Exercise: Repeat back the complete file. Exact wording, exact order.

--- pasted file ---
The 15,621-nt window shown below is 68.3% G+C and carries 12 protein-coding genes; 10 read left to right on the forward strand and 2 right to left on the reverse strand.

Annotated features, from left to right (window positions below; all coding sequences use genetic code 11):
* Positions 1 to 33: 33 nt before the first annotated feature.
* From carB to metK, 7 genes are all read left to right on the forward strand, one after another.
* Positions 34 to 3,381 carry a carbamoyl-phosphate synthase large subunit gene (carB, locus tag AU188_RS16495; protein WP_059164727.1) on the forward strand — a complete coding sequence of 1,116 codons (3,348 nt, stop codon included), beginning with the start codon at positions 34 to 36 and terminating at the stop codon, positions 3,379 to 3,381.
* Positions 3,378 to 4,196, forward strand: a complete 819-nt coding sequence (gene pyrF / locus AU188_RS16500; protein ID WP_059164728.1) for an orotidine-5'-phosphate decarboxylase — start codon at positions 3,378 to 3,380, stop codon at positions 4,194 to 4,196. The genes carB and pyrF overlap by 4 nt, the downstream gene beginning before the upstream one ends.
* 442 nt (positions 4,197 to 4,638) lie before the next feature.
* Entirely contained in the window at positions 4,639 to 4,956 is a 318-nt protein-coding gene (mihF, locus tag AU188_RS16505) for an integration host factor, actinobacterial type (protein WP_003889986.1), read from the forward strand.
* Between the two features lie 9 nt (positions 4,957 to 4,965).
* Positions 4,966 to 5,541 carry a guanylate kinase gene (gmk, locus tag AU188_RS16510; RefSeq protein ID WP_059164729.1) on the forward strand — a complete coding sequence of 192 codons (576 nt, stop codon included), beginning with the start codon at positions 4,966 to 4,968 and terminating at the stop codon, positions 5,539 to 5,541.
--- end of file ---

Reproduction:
The 15,621-nt window shown below is 68.3% G+C and carries 12 protein-coding genes; 10 read left to right on the forward strand and 2 right to left on the reverse strand.

Annotated features, from left to right (window positions below; all coding sequences use genetic code 11):
* Positions 1 to 33: 33 nt before the first annotated feature.
* From carB to metK, 7 genes are all read left to right on the forward strand, one after another.
* Positions 34 to 3,381 carry a carbamoyl-phosphate synthase large subunit gene (carB, locus tag AU188_RS16495; protein WP_059164727.1) on the forward strand — a complete coding sequence of 1,116 codons (3,348 nt, stop codon included), beginning with the start codon at positions 34 to 36 and terminating at the stop codon, positions 3,379 to 3,381.
* Positions 3,378 to 4,196, forward strand: a complete 819-nt coding sequence (gene pyrF / locus AU188_RS16500; protein ID WP_059164728.1) for an orotidine-5'-phosphate decarboxylase — start codon at positions 3,378 to 3,380, stop codon at positions 4,194 to 4,196. The genes carB and pyrF overlap by 4 nt, the downstream gene beginning before the upstream one ends.
* 442 nt (positions 4,197 to 4,638) lie before the next feature.
* Entirely contained in the window at positions 4,639 to 4,956 is a 318-nt protein-coding gene (mihF, locus tag AU188_RS16505) for an integration host factor, actinobacterial type (protein WP_003889986.1), read from the forward strand.
* Between the two features lie 9 nt (positions 4,957 to 4,965).
* Positions 4,966 to 5,541 carry a guanylate kinase gene (gmk, locus tag AU188_RS16510; RefSeq protein ID WP_059164729.1) on the forward strand — a complete coding sequence of 192 codons (576 nt, stop codon included), beginning with the start codon at positions 4,966 to 4,968 and terminating at the stop codon, positions 5,539 to 5,541.